Do you go for that Heavy Support choice, or pick up another Troop to help capture objectives? What are you going to use to take down enemy armour? Is it worth picking a cheaper HQ, or do you have faith your Daemon Prince can get the job done? These choices lead to a wider range of army builds, even among forces from the same codex. One Death Guard player might decide to go for a horde of Poxwalkers and try and swarm the board, while another might decide to have a small band of Plague Marines backed up by some Terminators. Who is right? Get them on the battlefield and find out.

Vincent Chandler (aka PleasantKenobi) has his Blood Angels ready to bring the pain.

Why Not Just Play Kill Team?

Now while most people I have talked to are excited about Combat Patrol, it would be untrue to say all voices on the subject are positive. A completely fair criticism I have heard against Combat Patrol is “why not just play Kill Team?”. “If you want to play smaller scale 40k, there is already a game for you, so why do we need Combat Patrol?”. The answer is pretty simple. Kill Team is not 40k, Combat Patrol is.

Now before you go to grab you pitchforks and report me to your regimental commissar for heresy, I just want to say I love Kill Team. It’s a great game, and I have had loads of fun playing the 40k equivalent of black ops over the last couple of years. But deep down at its core, Kill Team is a completely different beast to 40k proper. It has its own rules, setup and ways to play. It also is limited in the units you can play, as the game is very much about gritty infantry level combat in the dark corners of the battlefield.

Combat Patrol on the other hand is just a scaled down game of 40k, with all the rules you can expect from larger games but on a smaller board. You can’t learn how to play 40k with Kill Team after all. Additionally, where Kill Team represents squads of specialists battling one another, Combat Patrol shows off small armies facing off to complete unique objectives. This includes larger units like vehicles and bikes that simply don’t fit into the narrative of Kill Team. So, if you wanted to play with your Dreadnought or Land Speeder, Kill Team just isn’t for you. 

Tom Wintle’s Tyranids have a ton of potental builds in smaller games.

Any Excuse to Build a New Army

Lastly, Combat Patrol is a great way to get into the hobby. When you’re first starting out, the prospect of building and painting a 2,000-point force can be pretty overwhelming. You can easily get lost trying to work out what you want to run, and the shear amount of options available to you can be more of a hinderance than a help. But 500-points is a far more manageable, with only ten to twenty-five models on average to build and paint. In fact, most start collecting box sets are perfect for a starting base for a Combat Patrol force, if not complete army in its own right.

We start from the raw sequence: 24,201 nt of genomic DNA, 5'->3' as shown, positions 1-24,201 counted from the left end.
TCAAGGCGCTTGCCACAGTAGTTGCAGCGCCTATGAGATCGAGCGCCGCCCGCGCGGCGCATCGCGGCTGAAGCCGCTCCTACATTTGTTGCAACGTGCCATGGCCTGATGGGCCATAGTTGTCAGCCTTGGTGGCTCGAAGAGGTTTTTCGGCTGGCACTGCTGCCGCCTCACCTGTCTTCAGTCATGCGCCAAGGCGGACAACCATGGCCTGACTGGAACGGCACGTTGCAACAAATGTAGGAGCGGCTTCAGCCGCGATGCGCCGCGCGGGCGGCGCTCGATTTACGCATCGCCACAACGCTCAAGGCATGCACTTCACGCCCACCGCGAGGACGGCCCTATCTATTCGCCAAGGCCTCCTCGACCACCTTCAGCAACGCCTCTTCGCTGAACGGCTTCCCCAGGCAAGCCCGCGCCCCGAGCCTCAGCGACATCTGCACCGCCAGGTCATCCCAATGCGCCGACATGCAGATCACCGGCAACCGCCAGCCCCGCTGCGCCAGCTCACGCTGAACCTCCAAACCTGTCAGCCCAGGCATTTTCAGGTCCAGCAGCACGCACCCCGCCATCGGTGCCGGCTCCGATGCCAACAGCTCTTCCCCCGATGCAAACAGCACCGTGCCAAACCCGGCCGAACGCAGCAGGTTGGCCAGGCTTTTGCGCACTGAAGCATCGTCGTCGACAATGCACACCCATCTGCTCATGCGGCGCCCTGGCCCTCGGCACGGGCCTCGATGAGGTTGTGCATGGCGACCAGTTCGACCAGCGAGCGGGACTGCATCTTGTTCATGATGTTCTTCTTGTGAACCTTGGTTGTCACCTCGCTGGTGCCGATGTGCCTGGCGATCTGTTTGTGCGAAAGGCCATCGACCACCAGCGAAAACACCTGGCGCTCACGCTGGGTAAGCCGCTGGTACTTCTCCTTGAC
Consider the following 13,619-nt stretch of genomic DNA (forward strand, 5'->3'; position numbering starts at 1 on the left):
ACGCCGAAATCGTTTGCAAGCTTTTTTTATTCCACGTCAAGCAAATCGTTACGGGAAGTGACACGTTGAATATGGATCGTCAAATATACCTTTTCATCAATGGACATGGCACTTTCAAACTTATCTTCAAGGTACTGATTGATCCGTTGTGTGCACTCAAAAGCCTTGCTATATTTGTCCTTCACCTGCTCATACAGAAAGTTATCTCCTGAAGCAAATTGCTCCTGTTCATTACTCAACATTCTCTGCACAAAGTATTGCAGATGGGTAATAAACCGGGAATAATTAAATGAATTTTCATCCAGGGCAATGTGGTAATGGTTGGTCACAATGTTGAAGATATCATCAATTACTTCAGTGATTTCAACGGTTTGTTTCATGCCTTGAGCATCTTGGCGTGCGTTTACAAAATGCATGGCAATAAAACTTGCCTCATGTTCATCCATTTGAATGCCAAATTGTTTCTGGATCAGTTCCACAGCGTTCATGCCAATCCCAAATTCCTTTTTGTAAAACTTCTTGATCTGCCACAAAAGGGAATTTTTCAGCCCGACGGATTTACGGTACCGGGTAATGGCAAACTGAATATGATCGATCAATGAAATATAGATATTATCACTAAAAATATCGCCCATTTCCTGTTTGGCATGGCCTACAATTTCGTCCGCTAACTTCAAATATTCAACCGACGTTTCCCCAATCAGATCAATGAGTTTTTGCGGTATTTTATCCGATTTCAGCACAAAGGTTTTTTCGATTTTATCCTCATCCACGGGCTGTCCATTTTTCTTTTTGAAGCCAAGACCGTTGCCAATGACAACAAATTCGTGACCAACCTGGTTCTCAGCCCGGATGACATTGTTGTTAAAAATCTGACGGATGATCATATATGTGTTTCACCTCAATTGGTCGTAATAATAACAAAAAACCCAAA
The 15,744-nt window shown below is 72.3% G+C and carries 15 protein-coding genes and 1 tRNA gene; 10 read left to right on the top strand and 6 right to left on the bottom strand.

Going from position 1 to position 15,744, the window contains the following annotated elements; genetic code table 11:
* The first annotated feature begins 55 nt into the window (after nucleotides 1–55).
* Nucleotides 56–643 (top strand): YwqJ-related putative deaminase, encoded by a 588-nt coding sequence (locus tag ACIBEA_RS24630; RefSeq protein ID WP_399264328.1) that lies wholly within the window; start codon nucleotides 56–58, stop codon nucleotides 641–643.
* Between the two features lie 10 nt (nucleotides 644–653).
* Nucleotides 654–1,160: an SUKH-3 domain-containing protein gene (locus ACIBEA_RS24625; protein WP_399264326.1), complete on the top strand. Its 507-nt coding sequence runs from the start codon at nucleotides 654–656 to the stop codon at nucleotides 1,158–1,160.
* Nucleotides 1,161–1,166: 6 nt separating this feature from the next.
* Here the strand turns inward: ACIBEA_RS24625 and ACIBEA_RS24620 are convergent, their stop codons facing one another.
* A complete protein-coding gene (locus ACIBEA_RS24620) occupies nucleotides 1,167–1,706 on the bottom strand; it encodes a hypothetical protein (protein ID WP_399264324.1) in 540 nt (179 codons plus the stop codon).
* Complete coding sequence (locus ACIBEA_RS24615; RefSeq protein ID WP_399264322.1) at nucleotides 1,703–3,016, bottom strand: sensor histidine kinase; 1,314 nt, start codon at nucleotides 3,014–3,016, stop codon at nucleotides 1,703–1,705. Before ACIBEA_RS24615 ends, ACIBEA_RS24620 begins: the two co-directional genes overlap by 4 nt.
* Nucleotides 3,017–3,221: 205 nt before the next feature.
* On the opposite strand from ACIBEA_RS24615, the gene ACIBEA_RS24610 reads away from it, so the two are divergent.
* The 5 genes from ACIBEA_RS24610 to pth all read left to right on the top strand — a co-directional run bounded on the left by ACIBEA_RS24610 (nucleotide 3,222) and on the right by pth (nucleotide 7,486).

On the other side of the coin, veteran players have a great way to start on a new army. Most players start a new army with a HQ and a Troop choice to paint, and this is the same starting point for a Combat Patrol. From there, you can try out new units as you finish them, testing out new additions before putting them into larger battles. All too often we paint a unit, only for it to cut down before we get to test it them out. But in these smaller games, you are more likely to get to see what they can do without fearing to loses them on the first turn.

My Daemons are looking forward to swarming the battlefield.

But there is also another advantage to Combat Patrol when it comes to build an army. For those of us how has ever had a bizarre or unique idea about an army pop into their heads, but never wanted to commit to a whole force, now have an excuse to finally put paint to model. Ever wanted to build that force from your favourite novel like Commissar Cain and his Valhallans, then go right ahead. Maybe you wanted to try out painted some loyalist Alpha Legion or a Rogue Traders expedition force, be my guest.

Perhaps you want to do something that goes against the established lore of the 40k universe. Maybe a Space Marine force infected with Genestealer DNA by a rogue magos, or Chaos Sisters of Battle convent. All these are great fits for Combat Patrol and offer many conversion opportunities for veteran and new hobbyist alike. The world is your oyster, so go out and have fun.

I hope you have enjoyed this look into Combat Patrol. If you want to share your thoughts on Combat Patrol, or just want to chat or meme about 40K, then you can leave a comment below or contact me via twitter @MTGTengu directly. If you have enjoyed todays article, please like and subscribe to keep up to date with all we do here at Master of Magics. You want to support the site directly; you can join our Patreon for as little as a $1 a month. Until next time though remember, “A mind without purpose will wander in dark places.”

Liked it? Take a second to support Master of Magics on Patreon!

In response...